The economics of running a church
The cost of maintenance of church properties has generated many innovative schemes down through the centuries. Some Carthusian monks are finding opposition to their proposal while a Methodist minister in Wales has taken the Parable of the Talents literally and started handing out ten pound notes to his parishioners.
Monks in a vast, crumbling Sussex monastery are pushing ahead with plans to build 16 homes on their country estate despite opposition from the local community.
The 24 monks of St Hugh's Charterhouse are going over the heads of planners and appealing to the Government to be allowed to build the £3 million development, which they believe they need to preserve their lifestyle.
The Carthusian monks say that they urgently need the money to pay for essential repairs on their Grade II listed monastery, built in the 1870s in the style of a French chateau a few miles south of Horsham.
If the work does not proceed, they face being scattered around the country and their daily routine, based on rules laid down 900 years ago by St Bruno, their founder, would be disrupted.
The monks, who wear white robes and each live in a hermitage, take a vow of silence and devote their time to prayer and meditation in a world where women are banished.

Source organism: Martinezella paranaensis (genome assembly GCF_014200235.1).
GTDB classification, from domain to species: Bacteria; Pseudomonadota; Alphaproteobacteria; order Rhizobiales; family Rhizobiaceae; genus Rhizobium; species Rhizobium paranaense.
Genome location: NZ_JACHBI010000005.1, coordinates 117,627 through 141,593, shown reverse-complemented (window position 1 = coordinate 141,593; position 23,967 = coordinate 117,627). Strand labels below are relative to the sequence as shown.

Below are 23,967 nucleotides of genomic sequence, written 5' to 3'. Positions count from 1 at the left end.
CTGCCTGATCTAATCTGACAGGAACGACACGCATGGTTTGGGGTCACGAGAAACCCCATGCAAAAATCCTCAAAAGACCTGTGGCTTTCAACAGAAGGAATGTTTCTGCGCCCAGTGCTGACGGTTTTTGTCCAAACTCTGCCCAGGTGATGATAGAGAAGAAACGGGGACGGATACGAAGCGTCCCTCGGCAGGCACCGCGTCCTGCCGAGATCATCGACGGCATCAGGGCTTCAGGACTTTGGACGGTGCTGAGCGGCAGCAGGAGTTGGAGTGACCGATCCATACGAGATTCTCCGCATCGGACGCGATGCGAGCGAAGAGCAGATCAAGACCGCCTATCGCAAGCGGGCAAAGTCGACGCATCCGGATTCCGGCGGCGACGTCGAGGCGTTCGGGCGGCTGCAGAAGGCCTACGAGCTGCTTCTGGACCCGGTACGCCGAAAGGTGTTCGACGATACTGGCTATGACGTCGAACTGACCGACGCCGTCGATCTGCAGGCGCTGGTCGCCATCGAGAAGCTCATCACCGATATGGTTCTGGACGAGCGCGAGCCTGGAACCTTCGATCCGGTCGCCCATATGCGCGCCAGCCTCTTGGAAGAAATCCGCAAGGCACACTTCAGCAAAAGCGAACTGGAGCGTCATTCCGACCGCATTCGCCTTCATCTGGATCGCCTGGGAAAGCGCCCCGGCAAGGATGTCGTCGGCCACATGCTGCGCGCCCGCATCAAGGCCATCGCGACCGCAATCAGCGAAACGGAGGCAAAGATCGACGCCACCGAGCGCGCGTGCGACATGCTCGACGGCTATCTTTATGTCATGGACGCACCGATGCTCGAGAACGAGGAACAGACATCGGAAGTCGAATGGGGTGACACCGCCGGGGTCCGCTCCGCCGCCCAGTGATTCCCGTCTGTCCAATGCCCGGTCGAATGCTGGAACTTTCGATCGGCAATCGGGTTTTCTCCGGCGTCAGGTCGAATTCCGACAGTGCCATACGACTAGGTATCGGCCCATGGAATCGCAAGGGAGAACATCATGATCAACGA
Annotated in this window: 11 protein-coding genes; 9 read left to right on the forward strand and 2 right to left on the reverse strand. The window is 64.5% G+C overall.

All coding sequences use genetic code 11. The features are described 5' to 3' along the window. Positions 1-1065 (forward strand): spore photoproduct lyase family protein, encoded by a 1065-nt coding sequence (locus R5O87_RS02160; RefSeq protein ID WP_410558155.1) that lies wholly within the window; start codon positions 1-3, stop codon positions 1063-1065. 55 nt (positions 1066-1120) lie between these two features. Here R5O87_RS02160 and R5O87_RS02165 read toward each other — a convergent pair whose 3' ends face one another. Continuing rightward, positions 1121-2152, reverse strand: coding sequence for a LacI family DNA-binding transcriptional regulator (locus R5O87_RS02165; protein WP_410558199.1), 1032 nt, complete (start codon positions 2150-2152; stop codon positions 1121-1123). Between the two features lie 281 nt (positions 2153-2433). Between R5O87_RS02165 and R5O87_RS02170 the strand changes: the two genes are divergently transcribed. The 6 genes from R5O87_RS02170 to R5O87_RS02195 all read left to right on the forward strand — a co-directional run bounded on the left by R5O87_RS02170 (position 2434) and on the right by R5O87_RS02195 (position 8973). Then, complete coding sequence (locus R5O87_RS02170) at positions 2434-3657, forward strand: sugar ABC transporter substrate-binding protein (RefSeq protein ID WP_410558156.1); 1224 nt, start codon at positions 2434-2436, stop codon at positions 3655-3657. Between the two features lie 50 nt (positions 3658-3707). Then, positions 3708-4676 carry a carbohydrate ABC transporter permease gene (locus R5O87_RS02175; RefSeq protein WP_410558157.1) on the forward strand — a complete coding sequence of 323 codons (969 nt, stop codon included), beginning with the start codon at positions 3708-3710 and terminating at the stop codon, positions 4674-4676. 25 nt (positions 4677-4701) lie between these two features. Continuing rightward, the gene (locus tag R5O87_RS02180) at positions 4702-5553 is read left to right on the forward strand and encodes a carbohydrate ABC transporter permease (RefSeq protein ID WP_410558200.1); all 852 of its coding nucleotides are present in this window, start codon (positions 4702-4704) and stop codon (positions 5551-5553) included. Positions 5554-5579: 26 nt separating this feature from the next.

The decision to reject the monks' development has been backed by the residents of Littleworth, which abuts St Hugh's 250-acre estate and would overlook the houses.
St Hugh's was built to house a hundred monks. Their building is severely affected by rot, damp and a leaking roof. It once faced closure but grants from English Heritage and the monastery's mother house in Chartreuse helped it to survive.
John Warren, spokesman for the order, said: "Basically the whole building needs a thorough overhaul and the new homes will raise £3 million to pay for it." - The Times
A Methodist minister has dished out £10 notes to his congregation and told them to go forth and multiply the money.
The Rev Howard Long put his faith in the money-making talents of his flock to come up with fund-raising ideas.
The south Wales minister drew inspiration from the Parable of the Talents in the Gospels and decided to turn scripture into reality.
Now he is hoping up to 50 members of his congregation at Mumbles Methodist Church, Swansea will reward his faith and turn their £10 into a substantial profit.
"One person did ask me if they could put it all on the 4.25 at Aintree as a joke," said Mr Long.
"But the serious side to this is that we are looking to raise as much as possible for our grade II listed church which needs £600,000 of work.
"I gave them all four months to do their best and they are due to show how they have performed on February 16."
He said his Biblical parable, in which a man gives his servants cash and tells them to increase the capital, can be treated as a modern day morality tale.
Those who turned their cash into a profit were praised but one servant, who buried his cash and did nothing, was cast out.
Mr Long added: "In this case none of the congregation is in any danger of being cast out. This was all done on a voluntary basis." - Ananova